One basic difference between a developed and an underdeveloped country is the level of infrastructure that exists in these countries.
The importance of good and adequate infrastructure is a sine qua non for a buoyant economy, as goods and services need to be transported to the final consumer through good roads, ports, airports, among others.
Realising that national development is hinged on investment in infrastructure, Ghana, after independence, adopted the seven-year accelerated development plan that had high focus on infrastructural development to spur faster economic growth.
Though Ghana is not yet at the level of some countries in terms of infrastructural development, the country has not fared badly as far as educational, health, road, port, telecommunication, power and water infrastructure is concerned.
To further boost infrastructure in the country, Parliament recently passed the Master Project Support Agreement for a $2- billion facility for the construction of priority projects.
This shows the eagerness of the country to expand its infrastructure base.
As much as the country is excited about the level of infrastructure development that the agreement is likely to bring about, as well as other investments it is making to shore up its infrastructure, the Daily Graphic has always expressed concern about the poor maintenance culture that exists in the country.
In recent times there have been reports of several bridges collapsing across the country.
In 2017, two bridges in the Brong Ahafo and the Upper East regions collapsed, disrupting socio-economic activities in the affected areas.
In another case in 2017, the Ministry of Roads and Highways had to stand its ground in the face of opposition to close the Buipe and the Yapei bridges because they had become very weak and could collapse at any time.
Just a couple of days ago, the Kpalba Bridge over the River Oti was submerged as a result of weeks of torrential rains.
Cases of this nature are scattered across the country. Currently the situation is so bad that schoolchildren living along the Kpalba Bridge cross the river by canoe before they can attend school.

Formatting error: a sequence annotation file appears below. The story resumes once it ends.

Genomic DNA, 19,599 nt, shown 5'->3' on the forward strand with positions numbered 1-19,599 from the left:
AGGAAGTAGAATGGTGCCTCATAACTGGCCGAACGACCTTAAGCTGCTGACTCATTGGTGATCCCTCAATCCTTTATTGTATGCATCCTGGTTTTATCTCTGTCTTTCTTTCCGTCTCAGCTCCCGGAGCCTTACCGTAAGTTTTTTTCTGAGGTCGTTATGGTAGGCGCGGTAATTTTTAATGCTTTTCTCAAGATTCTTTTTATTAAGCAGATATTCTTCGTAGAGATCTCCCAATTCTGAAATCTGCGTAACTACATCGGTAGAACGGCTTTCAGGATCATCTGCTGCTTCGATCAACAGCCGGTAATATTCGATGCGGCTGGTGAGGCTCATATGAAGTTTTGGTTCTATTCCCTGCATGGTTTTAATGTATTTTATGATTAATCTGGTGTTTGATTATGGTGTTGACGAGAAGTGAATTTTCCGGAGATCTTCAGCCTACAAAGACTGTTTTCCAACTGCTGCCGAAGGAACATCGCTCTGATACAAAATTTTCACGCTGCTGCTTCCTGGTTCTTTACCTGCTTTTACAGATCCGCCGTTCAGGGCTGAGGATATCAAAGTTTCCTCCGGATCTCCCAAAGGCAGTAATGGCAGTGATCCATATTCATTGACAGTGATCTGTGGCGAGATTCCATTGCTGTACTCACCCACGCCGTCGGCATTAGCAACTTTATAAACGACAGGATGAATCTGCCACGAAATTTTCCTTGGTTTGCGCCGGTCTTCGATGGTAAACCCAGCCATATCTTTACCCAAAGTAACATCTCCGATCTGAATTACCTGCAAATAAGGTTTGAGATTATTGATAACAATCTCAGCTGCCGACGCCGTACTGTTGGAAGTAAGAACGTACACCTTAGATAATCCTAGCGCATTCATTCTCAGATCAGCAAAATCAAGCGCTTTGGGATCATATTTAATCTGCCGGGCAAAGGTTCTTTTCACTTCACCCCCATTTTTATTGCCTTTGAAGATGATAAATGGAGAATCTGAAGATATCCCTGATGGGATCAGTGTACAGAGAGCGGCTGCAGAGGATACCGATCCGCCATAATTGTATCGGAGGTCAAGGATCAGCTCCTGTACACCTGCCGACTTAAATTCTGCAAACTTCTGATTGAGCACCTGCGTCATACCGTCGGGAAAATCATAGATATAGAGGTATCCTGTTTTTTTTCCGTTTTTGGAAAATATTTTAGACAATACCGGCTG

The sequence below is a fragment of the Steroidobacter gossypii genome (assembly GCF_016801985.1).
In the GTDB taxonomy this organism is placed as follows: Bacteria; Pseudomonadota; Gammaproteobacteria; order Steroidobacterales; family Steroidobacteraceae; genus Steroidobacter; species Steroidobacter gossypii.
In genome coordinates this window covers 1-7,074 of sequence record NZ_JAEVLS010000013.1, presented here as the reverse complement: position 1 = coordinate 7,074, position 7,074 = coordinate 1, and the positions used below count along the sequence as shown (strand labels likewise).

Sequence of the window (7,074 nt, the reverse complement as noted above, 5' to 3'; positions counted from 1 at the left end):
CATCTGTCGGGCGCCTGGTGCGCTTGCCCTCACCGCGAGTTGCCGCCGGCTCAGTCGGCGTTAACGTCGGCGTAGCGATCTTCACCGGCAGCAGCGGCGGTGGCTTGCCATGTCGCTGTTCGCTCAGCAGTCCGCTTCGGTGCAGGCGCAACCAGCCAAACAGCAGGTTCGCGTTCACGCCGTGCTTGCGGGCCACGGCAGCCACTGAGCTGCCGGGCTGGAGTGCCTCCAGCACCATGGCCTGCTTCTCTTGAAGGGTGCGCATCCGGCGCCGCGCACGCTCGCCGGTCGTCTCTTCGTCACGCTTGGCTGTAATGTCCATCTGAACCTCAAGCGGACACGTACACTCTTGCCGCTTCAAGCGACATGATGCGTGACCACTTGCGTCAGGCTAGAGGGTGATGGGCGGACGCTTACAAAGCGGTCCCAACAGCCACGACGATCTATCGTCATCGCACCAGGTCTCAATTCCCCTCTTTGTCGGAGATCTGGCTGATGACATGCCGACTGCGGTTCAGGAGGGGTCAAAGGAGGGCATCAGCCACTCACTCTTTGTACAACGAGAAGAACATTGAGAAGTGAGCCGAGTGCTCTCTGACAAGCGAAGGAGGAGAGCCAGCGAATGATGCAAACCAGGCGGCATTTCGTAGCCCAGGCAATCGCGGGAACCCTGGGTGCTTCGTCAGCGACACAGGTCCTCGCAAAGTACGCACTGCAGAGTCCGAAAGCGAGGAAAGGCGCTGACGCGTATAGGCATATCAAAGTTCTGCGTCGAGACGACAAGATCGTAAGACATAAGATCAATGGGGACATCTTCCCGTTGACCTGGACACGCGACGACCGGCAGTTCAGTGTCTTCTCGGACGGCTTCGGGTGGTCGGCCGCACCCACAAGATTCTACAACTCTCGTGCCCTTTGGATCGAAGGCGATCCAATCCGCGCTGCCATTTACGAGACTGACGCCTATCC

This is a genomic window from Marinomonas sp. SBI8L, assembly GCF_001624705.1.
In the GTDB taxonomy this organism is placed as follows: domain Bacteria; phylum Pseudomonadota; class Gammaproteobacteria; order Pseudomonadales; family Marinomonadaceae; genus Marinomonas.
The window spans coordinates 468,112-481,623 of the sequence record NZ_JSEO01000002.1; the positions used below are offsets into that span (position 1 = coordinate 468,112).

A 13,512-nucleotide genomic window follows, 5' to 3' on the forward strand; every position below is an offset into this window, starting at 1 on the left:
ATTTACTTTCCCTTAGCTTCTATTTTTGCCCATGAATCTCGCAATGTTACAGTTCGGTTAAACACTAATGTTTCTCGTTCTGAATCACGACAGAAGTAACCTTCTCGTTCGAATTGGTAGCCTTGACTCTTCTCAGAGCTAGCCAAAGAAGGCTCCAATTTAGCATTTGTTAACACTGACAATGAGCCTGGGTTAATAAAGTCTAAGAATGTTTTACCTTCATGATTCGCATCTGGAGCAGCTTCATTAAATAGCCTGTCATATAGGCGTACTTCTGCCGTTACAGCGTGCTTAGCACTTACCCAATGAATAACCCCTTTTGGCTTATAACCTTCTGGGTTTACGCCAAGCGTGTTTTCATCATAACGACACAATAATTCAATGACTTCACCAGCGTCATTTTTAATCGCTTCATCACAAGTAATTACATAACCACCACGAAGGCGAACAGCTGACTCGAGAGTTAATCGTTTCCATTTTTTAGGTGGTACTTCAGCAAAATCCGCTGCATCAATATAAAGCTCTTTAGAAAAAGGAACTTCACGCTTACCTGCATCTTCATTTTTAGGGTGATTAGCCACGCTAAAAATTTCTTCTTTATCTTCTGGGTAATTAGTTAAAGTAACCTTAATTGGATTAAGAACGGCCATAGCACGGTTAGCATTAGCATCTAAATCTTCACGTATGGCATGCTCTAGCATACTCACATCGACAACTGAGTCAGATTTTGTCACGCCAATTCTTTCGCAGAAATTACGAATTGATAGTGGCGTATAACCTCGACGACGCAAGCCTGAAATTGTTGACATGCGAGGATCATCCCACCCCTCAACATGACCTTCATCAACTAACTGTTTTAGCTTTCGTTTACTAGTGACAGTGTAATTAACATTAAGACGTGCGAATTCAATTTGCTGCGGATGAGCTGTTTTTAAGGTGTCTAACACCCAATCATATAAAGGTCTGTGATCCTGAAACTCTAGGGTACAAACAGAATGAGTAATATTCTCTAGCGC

Other residents have been cut off completely from accessing health care and engaging in normal economic activities.
The Daily Graphic thinks NADMO should move into these areas immediately and offer the necessary help that will ensure that residents have access to health care and no disaster befalls children who are desirous of having education.
We note that the government has earmarked some bridges, including the Daboya, Nawumi, Yapei, Buipe, Lawra-Dikpe and Prima-Misio bridges, for reconstruction.
We commend it for that and urge it to expedite action on the projects to bring relief to the people and help shore up economic activities.
As the government makes the effort to provide more bridges, we think the Ministry of Roads and Highways should do a thorough audit of all bridges in the country to rehabilitate those that are weak and reconstruct those that have outlived their lifespan in order to facilitate economic activities, which will consequently translate into the overall economic output of the country.
As new bridges are built, we should strengthen our maintenance regime.
We should also properly supervise contractors who are to build our bridges to ensure that the nation derives value for the investment.
It is only through this that we can add to our infrastructure, which will ease the movement of people and goods and ultimately impact positively on the rural economy.
We cannot talk about national development when some of our rural communities are cut off from the rest of the country because of lack of good bridges.